Then, the real drama began. One of the biggest hands of the tournament unfolded when the eccentric and boisterous Virginian, Lesley Thornburg got tremendously lucky and survived his first all-in of the day. Thornburg, who had been given two warnings for unsportsmanlike behavior on the previous day, pushed everyone’s patience to the limit with a ceaseless display of loud comments and baiting tactics lasting several hours. Nearing disqualification, opponents breathed a temporary sigh of relief when he called an all-in raise by Andy Santiago – holding a totally dominated hand (Thornburg’s A-7 a huge dog versus A-Q). Kaboom! A seven flopped and the Virginian had seized the chip lead with a cavalier display of luck. The magic (or misfortune, depending on one’s perspective) would continue.
6th Place – Just two hands later, Thornburg the new chip leader caught lightening in a bottle once again. He called an all-in bet by Edward “Yank” Sullivan, who had raised all-in pre-flop with 7-7. Thornburg tabled 4-4 and needed help. Wham! A four flopped, and the huge crowd turned a mental backflip. Thornburg ended up making a full house and all poor Yank could do was walk away with a bad beat story. Edward “Yank” Sullivan, a carpenter and boilermaker from Durham, NC collected $15,855 for sixth place. Sullivan also finished 122nd in the WSOP main event last year.
5th Place – Then, all hell broke loose. Literally. Holding onto a perilous chip lead, Thornburg lost self-control and began jamming chips into the pot with reckless abandon. Warned by tournament officials (repeatedly) to stack his chips properly and obey the rules, Thornburg crossed the final demarcation of everyone’s patience when he shoved half of his stack into the pot and then later announced, “all in.” Fed up with the annoying and confusing antics, officials announced Thornburg’s immediate disqualification. Lesley Thornburg, a general contractor from Richmond, VA earned $19,026 in prize money.
4th Place – Thornburg’s chips were removed from play. By default, Andy Santiago had regained the chip lead. Following the ejection, play was considerably more civil with the remaining four players cordially trading chips and conversation back and forth for 45 minutes, before the next player’s elimination. That came when Lee Ervin, a 56-year-old attorney from Staunton, VA was cut away from the finale by the slimmest of margins. On his final hand of the night, his Q-6 lost to Q-7 when a queen flopped. Unfortunately, Ervin held the inferior kicker. Ervin pocketed $22,197.
3rd Place – After a financial deal was struck between the remaining three players, Todd Rebello went out next. He took a bad beat holding Q-J against Frank Panetta’s Q-9. A nine flopped and in an instant, Rebello went from the potential chip leader to the third place finisher. Rebello, a salesman from Massachusetts with many tournament cashes along the East Coast, pocketed $25,368 as the official payout.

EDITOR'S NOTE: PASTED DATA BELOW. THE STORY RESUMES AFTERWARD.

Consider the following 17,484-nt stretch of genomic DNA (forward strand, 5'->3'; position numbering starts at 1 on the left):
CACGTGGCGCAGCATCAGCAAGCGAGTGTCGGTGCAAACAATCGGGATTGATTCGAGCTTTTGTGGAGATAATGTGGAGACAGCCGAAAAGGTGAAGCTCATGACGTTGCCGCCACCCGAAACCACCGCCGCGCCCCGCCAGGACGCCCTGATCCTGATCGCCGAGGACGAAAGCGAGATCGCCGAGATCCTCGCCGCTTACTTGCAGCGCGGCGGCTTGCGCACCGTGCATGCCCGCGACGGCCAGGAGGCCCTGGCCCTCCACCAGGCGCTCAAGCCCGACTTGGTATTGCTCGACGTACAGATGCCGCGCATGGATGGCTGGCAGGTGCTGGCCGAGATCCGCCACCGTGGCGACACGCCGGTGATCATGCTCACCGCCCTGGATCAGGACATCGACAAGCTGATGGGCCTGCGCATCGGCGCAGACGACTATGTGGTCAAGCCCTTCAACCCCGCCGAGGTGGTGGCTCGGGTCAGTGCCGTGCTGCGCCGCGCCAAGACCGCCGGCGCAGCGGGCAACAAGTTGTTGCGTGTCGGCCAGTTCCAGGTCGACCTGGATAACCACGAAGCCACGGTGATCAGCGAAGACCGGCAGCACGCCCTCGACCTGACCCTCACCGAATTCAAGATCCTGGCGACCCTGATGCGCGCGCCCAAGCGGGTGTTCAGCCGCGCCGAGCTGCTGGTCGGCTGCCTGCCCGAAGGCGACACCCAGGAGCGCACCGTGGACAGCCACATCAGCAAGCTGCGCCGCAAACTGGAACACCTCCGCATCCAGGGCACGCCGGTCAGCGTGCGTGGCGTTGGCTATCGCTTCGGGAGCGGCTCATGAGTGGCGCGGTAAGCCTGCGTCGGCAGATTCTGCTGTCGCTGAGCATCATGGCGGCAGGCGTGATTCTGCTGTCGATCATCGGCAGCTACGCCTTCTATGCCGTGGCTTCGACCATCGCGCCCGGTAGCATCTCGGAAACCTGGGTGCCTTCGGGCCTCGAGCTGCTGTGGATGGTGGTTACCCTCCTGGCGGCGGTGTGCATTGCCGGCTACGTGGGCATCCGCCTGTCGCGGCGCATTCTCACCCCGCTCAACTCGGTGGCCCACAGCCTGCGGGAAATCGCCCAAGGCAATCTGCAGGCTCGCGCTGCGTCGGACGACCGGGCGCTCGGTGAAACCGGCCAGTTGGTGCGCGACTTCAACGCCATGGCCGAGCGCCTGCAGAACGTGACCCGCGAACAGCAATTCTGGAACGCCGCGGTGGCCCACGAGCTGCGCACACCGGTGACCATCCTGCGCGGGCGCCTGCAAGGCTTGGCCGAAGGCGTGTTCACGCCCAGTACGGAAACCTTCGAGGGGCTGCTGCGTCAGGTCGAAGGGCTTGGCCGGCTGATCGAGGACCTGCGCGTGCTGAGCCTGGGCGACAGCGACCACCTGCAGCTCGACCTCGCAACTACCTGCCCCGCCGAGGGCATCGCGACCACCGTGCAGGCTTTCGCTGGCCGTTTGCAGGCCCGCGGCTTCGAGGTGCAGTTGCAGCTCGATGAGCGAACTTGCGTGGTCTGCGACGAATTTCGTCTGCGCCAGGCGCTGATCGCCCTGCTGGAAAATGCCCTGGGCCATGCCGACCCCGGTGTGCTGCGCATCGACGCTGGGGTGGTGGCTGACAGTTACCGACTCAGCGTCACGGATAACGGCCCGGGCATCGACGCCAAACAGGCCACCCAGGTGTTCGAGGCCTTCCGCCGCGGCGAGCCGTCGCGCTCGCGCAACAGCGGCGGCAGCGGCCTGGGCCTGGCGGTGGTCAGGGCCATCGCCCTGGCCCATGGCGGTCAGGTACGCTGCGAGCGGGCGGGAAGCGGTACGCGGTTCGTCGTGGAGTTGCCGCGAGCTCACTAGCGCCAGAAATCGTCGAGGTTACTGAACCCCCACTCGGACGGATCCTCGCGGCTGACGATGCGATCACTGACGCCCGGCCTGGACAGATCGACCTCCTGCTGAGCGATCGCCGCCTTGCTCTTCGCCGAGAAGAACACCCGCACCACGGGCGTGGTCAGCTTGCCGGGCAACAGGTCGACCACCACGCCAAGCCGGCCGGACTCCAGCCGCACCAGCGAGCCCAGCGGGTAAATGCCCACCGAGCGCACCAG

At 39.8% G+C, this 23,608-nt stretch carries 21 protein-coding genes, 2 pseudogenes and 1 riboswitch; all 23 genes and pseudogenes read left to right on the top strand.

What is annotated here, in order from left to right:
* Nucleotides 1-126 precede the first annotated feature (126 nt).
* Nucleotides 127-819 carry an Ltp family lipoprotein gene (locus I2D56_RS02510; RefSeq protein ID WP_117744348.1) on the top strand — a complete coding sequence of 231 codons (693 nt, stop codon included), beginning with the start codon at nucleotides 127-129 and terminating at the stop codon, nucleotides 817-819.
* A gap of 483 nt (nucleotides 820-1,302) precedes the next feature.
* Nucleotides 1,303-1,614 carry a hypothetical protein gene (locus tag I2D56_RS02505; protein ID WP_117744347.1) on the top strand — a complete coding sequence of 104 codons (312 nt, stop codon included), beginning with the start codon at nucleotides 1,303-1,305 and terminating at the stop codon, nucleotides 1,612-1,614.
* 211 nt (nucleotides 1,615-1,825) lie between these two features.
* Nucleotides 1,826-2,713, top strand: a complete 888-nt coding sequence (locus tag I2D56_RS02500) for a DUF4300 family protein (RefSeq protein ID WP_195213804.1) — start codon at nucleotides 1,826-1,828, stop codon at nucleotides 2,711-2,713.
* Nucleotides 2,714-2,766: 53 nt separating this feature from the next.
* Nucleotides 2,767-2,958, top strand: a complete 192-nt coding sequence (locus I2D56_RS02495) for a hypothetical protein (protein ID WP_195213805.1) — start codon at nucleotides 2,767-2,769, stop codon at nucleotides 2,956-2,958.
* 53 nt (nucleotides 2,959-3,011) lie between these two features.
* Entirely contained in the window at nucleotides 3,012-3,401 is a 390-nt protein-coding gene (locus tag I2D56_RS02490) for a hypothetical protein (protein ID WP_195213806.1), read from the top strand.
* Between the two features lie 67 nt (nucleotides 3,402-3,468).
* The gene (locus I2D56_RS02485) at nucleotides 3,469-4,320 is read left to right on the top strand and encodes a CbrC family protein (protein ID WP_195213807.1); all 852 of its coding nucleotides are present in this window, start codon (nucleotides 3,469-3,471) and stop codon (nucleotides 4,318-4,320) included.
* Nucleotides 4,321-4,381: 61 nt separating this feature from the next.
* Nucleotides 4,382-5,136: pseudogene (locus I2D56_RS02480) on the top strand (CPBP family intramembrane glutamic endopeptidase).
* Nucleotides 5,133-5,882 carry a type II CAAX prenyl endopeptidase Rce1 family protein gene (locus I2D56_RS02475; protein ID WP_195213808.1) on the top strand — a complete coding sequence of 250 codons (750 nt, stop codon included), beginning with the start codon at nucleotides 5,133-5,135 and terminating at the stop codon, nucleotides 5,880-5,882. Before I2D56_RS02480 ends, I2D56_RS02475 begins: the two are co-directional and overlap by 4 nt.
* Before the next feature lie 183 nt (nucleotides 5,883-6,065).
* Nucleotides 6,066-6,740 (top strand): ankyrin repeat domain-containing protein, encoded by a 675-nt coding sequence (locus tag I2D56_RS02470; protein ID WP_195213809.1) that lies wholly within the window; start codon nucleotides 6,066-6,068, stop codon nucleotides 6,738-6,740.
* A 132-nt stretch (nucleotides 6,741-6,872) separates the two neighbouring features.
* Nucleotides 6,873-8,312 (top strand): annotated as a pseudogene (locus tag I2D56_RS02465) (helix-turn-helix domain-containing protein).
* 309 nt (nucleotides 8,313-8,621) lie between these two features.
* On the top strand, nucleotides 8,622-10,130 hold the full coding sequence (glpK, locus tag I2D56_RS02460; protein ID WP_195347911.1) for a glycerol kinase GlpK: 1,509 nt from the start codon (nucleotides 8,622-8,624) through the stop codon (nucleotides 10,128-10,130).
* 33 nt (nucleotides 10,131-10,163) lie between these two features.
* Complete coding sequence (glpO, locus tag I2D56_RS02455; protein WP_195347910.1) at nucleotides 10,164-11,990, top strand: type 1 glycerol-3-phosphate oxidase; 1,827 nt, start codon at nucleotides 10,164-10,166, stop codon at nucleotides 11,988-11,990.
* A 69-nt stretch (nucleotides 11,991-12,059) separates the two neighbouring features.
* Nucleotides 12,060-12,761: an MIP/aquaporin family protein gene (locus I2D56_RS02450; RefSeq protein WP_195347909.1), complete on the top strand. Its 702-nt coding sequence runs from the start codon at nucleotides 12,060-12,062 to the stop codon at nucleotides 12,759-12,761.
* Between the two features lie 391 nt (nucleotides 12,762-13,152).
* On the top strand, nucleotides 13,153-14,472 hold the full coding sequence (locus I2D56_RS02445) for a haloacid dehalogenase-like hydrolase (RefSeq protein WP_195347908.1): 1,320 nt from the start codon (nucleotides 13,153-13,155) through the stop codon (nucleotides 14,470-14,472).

2nd Place – When heads-up play began, Andy Santiago enjoyed a slight chip lead. But he lost a few hands and was covered by Panetta, who by that time had assumed the chip lead for the first time in the tournament. The final dramatic hand to what had been a day filled with suspense came about six hours into play when Panetta held the K-10 of hearts and called an all-in pre-flop raise by Santiago, holding the dominated K-7. The flop was horrible for Santiago, getting absolutely no help and to make matters worse -- losing a potential out. A flop of Q-5-4 with two hearts meant that Santiago was down to just two outs (two black eights). A heart on the turn sealed the deal, giving Panetta a flush, and Santiago was suddenly drawing dead. The tournament was finally over. Frank Panetta had won his first major event, and Andy Santiago – the chip leader most of the way – was left to ponder what might have been. As the runner up, Santiago officially collected a prize totaling $42,824. The 34-year-old poker pro, and proud father of two, had previously won several daily tournaments held in Atlantic City.
1st Place – For first place Frank Panetta pocketed his biggest poker win ever. He also received the coveted gold and diamond ring, presented to each and every tournament winner at Caesars Atlantic City. Panetta’s victory proves once again, that one is never too old to win a poker tournament or enjoy the game. As winning photos were taken and chips were stacked at the end of the night, the 76-year-old retiree and grandfather of four proudly introduced his wife in the post-tournament ceremony conducted at the final table. He received hearty congratulations from his opponents and from several well-wishers in the crowd. Alas, experience counts. Silver hair is a sign of wisdom. And sometimes, nice guys even finish first.